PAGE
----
Diagnoses have unintended effects. In two Norwegian abuse cases it appears that the victims’ diagnoses have served as attention deflectors – abuse and violence may have been overlooked, because it was assumed that the children suffered from a disorder.
Illustration © Trond Nordahl
During recent months, the Norwegian public has followed and discussed two criminal trials: The so-called Christoffer case (
1, 2) and what the press has referred to as the Alvdal case ( 3, 4). The former case concerned extensive abuse of a boy, who finally died from his injuries. The latter case concerned sexual abuse of several children.
Despite their obvious differences, these cases had something in common – both were continuations of cases that had previously been under criminal investigation, in which the parents and/or step-parents were indicted for abuse that had mainly taken place in the children’s homes. Now the mothers were charged, and both were convicted. Christoffer’s mother was convicted of «passive contributory negligence» since she had failed to protect her son against a violent stepfather, who some years previously had been convicted of grievous bodily harm causing death. The second mother had a previous conviction for sexual abuse of her children, now also for abuse of a daughter who was not a plaintiff in the first judicial assessment. In this case – the Alvdal case – children were victims of abuse at the hands of parents, step-parents and neighbours.
A common feature of these cases is that they do not concern single events or acts, but systematic abuse over time.
Many questions can be raised in the aftermath of these trials. The media have primarily directed attention at the criminal aspects and focused on the problems that stem from the strong protection of privacy in our society. Many have claimed that the sentencing has been too lenient in these cases, and many have voiced concern regarding how cases involving violence against children are handled in general. Otherwise, it appears that «everybody» agrees that the trials have served as a wake-up call and that they have reinforced the legal protection of children. The main message sent by the media is this: When we learn of violence, abuse and neglect, we are all responsible for reporting it.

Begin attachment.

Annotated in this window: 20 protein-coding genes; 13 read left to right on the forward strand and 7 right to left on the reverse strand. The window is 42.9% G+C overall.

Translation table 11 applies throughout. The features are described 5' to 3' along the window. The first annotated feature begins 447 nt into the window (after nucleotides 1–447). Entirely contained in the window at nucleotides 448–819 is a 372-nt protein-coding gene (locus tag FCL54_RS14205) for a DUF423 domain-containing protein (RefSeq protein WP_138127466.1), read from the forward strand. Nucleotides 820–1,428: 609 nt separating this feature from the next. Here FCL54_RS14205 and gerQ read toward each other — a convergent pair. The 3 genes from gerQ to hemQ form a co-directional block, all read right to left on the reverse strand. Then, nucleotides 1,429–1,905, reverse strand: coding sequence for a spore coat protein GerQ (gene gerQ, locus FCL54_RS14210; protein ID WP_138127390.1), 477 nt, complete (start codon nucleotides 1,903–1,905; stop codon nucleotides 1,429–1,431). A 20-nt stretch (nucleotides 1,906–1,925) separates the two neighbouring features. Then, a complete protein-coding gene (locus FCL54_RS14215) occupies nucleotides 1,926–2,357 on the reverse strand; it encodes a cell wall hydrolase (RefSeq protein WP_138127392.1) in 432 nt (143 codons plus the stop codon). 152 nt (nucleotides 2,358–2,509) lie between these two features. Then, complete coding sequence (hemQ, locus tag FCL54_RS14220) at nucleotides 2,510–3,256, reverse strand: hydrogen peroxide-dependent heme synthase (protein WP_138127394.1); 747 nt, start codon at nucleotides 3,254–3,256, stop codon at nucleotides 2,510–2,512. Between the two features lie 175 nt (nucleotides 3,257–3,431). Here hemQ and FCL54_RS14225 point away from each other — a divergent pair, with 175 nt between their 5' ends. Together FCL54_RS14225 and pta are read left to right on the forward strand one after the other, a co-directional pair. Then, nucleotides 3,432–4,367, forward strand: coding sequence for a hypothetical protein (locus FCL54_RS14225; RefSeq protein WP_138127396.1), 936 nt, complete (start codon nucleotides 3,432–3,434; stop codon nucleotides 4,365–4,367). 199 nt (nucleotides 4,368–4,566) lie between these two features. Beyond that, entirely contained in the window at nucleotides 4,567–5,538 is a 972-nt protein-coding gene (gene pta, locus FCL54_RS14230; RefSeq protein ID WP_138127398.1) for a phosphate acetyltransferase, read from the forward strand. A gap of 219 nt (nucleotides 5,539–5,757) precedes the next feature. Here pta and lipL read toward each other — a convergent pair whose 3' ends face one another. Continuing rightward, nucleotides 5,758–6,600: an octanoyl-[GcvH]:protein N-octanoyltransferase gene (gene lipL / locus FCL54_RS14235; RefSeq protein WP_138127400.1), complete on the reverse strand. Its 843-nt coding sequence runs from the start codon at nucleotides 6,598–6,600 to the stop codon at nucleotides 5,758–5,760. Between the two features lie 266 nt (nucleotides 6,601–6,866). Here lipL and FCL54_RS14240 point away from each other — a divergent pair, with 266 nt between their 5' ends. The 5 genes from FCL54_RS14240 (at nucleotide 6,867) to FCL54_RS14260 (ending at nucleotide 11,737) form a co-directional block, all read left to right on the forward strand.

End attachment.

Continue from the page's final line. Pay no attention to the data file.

Our concern differs from that of the media, even though the problem areas overlap. We will discuss and problematise
the function of diagnoses in a broad sense ( 5). Herein we will raise questions related to the use and abuse of diagnostics in general, and to the diagnoses that were reported in these cases in particular. Both of the victims concerned in these trials had undergone comprehensive medical examinations: Christoffer had been diagnosed with ADHD (attention deficit hyperactivity disorder) and as a child, the young woman had been diagnosed with Asperger’s syndrome. Even though the diagnoses have been reported in both cases, we are not familiar with any discussions of the effects they may have had and how these concern doctors and other health personnel in particular.
Diagnostics – multiple functions
As we know, diagnoses have several functions – some of them intended, others unintended. Their primary function is to provide guidelines for treatment. However, there is power associated with defining a health problem; it concerns the right to create certain images of reality and decide which problems belong to the areas of responsibility of medicine and health care. The notion of diagnoses as objective and indisputable categories and diagnostics as a neutral mapping has a solid foothold in many quarters – inside as well as outside the health services.